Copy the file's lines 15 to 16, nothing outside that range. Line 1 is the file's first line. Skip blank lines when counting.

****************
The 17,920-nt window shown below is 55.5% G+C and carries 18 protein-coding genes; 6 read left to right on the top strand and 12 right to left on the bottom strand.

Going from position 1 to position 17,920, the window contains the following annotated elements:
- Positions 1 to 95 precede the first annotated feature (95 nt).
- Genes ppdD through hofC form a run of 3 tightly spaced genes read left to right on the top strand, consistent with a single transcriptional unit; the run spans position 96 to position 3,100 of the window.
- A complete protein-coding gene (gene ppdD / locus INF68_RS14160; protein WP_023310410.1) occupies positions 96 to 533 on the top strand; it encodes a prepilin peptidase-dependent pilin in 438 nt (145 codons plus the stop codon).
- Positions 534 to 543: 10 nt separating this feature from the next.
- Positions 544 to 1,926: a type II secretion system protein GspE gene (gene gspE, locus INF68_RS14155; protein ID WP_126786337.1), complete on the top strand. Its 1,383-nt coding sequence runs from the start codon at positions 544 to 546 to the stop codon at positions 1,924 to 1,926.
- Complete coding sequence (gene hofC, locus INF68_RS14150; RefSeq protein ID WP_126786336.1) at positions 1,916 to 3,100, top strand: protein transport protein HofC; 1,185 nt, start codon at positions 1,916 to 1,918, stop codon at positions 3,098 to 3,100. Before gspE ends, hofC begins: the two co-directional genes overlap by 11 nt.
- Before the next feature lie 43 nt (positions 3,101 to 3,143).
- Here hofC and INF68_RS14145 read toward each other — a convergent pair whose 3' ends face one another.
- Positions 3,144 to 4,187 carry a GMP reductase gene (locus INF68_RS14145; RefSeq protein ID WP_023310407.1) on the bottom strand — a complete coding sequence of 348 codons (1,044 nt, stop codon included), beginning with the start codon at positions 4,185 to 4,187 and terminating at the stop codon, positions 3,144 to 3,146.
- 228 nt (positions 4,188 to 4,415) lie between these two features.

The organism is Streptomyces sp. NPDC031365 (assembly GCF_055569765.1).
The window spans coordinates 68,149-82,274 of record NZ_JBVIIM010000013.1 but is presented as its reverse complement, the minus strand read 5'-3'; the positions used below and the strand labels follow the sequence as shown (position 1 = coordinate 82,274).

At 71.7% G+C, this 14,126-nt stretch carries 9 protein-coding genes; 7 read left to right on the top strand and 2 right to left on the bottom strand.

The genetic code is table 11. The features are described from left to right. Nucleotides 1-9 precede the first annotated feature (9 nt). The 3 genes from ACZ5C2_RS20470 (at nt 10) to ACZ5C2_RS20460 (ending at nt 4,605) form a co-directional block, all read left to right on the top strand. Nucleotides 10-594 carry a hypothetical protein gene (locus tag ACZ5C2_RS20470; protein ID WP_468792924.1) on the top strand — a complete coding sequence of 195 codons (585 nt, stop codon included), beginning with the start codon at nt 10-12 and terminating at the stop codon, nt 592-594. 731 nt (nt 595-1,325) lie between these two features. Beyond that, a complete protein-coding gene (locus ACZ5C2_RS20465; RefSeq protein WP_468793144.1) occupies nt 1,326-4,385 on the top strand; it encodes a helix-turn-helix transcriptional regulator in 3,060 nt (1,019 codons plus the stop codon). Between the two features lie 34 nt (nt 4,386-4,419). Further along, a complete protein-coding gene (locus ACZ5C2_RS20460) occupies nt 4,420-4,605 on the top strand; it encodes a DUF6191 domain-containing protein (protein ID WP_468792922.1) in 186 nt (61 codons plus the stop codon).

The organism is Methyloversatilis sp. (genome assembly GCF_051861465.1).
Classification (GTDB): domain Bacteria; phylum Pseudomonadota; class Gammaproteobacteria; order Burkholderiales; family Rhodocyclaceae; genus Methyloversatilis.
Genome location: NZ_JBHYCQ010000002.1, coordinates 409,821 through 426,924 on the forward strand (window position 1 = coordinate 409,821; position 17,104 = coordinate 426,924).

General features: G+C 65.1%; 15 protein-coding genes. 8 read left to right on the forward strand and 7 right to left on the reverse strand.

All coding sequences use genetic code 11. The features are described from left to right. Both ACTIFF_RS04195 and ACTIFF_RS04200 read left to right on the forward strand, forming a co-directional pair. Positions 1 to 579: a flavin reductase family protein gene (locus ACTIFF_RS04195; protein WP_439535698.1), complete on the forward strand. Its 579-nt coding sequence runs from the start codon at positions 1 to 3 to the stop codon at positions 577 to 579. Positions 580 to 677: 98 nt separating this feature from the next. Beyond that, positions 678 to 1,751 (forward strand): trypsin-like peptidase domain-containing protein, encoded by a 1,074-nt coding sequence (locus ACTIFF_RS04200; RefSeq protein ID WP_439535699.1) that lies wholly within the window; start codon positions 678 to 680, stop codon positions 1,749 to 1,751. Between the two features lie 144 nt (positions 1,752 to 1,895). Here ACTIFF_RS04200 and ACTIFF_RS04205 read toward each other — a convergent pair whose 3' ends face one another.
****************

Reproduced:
At 71.7% G+C, this 14,126-nt stretch carries 9 protein-coding genes; 7 read left to right on the top strand and 2 right to left on the bottom strand.

The genetic code is table 11. The features are described from left to right. Nucleotides 1-9 precede the first annotated feature (9 nt). The 3 genes from ACZ5C2_RS20470 (at nt 10) to ACZ5C2_RS20460 (ending at nt 4,605) form a co-directional block, all read left to right on the top strand. Nucleotides 10-594 carry a hypothetical protein gene (locus tag ACZ5C2_RS20470; protein ID WP_468792924.1) on the top strand — a complete coding sequence of 195 codons (585 nt, stop codon included), beginning with the start codon at nt 10-12 and terminating at the stop codon, nt 592-594. 731 nt (nt 595-1,325) lie between these two features. Beyond that, a complete protein-coding gene (locus ACZ5C2_RS20465; RefSeq protein WP_468793144.1) occupies nt 1,326-4,385 on the top strand; it encodes a helix-turn-helix transcriptional regulator in 3,060 nt (1,019 codons plus the stop codon). Between the two features lie 34 nt (nt 4,386-4,419). Further along, a complete protein-coding gene (locus ACZ5C2_RS20460) occupies nt 4,420-4,605 on the top strand; it encodes a DUF6191 domain-containing protein (protein ID WP_468792922.1) in 186 nt (61 codons plus the stop codon).